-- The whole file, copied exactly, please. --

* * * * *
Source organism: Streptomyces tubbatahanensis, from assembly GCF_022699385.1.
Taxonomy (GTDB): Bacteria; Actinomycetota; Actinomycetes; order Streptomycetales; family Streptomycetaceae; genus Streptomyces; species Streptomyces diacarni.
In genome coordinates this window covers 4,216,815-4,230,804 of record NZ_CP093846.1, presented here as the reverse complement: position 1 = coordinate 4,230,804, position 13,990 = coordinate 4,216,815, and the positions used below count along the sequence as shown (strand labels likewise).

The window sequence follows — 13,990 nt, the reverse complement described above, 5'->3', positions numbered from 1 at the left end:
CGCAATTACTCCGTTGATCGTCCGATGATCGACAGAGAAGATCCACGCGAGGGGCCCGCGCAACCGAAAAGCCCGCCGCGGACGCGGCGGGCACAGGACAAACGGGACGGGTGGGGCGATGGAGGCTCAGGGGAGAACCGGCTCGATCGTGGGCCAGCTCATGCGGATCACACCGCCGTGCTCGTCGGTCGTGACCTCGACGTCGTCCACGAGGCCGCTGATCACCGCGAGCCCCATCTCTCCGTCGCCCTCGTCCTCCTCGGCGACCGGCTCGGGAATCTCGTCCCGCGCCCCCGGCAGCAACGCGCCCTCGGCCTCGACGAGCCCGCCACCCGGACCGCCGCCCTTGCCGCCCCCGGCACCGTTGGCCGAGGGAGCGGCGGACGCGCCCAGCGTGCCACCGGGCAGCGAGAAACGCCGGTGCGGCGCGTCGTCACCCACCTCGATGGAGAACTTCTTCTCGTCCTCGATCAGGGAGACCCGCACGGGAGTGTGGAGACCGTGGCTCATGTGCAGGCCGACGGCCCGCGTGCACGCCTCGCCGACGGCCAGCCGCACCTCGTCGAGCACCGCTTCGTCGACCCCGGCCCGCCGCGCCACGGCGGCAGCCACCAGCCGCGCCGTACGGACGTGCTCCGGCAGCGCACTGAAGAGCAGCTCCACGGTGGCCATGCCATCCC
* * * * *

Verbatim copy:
Source organism: Streptomyces tubbatahanensis, from assembly GCF_022699385.1.
Taxonomy (GTDB): Bacteria; Actinomycetota; Actinomycetes; order Streptomycetales; family Streptomycetaceae; genus Streptomyces; species Streptomyces diacarni.
In genome coordinates this window covers 4,216,815-4,230,804 of record NZ_CP093846.1, presented here as the reverse complement: position 1 = coordinate 4,230,804, position 13,990 = coordinate 4,216,815, and the positions used below count along the sequence as shown (strand labels likewise).

The window sequence follows — 13,990 nt, the reverse complement described above, 5'->3', positions numbered from 1 at the left end:
CGCAATTACTCCGTTGATCGTCCGATGATCGACAGAGAAGATCCACGCGAGGGGCCCGCGCAACCGAAAAGCCCGCCGCGGACGCGGCGGGCACAGGACAAACGGGACGGGTGGGGCGATGGAGGCTCAGGGGAGAACCGGCTCGATCGTGGGCCAGCTCATGCGGATCACACCGCCGTGCTCGTCGGTCGTGACCTCGACGTCGTCCACGAGGCCGCTGATCACCGCGAGCCCCATCTCTCCGTCGCCCTCGTCCTCCTCGGCGACCGGCTCGGGAATCTCGTCCCGCGCCCCCGGCAGCAACGCGCCCTCGGCCTCGACGAGCCCGCCACCCGGACCGCCGCCCTTGCCGCCCCCGGCACCGTTGGCCGAGGGAGCGGCGGACGCGCCCAGCGTGCCACCGGGCAGCGAGAAACGCCGGTGCGGCGCGTCGTCACCCACCTCGATGGAGAACTTCTTCTCGTCCTCGATCAGGGAGACCCGCACGGGAGTGTGGAGACCGTGGCTCATGTGCAGGCCGACGGCCCGCGTGCACGCCTCGCCGACGGCCAGCCGCACCTCGTCGAGCACCGCTTCGTCGACCCCGGCCCGCCGCGCCACGGCGGCAGCCACCAGCCGCGCCGTACGGACGTGCTCCGGCAGCGCACTGAAGAGCAGCTCCACGGTGGCCATGCCATCCC